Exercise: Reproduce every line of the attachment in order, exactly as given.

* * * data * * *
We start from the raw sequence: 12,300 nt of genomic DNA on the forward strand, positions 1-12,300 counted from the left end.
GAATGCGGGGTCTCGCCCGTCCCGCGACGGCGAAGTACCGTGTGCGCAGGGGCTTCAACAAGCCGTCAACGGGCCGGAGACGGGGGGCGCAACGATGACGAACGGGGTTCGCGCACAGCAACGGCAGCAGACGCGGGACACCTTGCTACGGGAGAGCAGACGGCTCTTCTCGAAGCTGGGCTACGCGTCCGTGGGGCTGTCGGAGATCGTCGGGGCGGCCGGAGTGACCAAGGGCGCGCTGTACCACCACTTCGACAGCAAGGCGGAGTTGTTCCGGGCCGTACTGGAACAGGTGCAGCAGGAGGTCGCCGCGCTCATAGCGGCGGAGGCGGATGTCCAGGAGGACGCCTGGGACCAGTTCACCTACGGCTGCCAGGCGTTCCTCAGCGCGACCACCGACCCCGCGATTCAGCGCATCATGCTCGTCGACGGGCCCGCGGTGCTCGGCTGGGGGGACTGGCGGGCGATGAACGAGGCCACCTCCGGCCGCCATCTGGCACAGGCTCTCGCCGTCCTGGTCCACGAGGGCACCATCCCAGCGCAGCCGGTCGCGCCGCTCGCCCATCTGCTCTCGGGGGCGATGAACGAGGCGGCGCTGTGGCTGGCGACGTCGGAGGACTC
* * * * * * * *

We start from the raw sequence: 12,300 nt of genomic DNA on the forward strand, positions 1-12,300 counted from the left end.
GAATGCGGGGTCTCGCCCGTCCCGCGACGGCGAAGTACCGTGTGCGCAGGGGCTTCAACAAGCCGTCAACGGGCCGGAGACGGGGGGCGCAACGATGACGAACGGGGTTCGCGCACAGCAACGGCAGCAGACGCGGGACACCTTGCTACGGGAGAGCAGACGGCTCTTCTCGAAGCTGGGCTACGCGTCCGTGGGGCTGTCGGAGATCGTCGGGGCGGCCGGAGTGACCAAGGGCGCGCTGTACCACCACTTCGACAGCAAGGCGGAGTTGTTCCGGGCCGTACTGGAACAGGTGCAGCAGGAGGTCGCCGCGCTCATAGCGGCGGAGGCGGATGTCCAGGAGGACGCCTGGGACCAGTTCACCTACGGCTGCCAGGCGTTCCTCAGCGCGACCACCGACCCCGCGATTCAGCGCATCATGCTCGTCGACGGGCCCGCGGTGCTCGGCTGGGGGGACTGGCGGGCGATGAACGAGGCCACCTCCGGCCGCCATCTGGCACAGGCTCTCGCCGTCCTGGTCCACGAGGGCACCATCCCAGCGCAGCCGGTCGCGCCGCTCGCCCATCTGCTCTCGGGGGCGATGAACGAGGCGGCGCTGTGGCTGGCGACGTCGGAGGACTC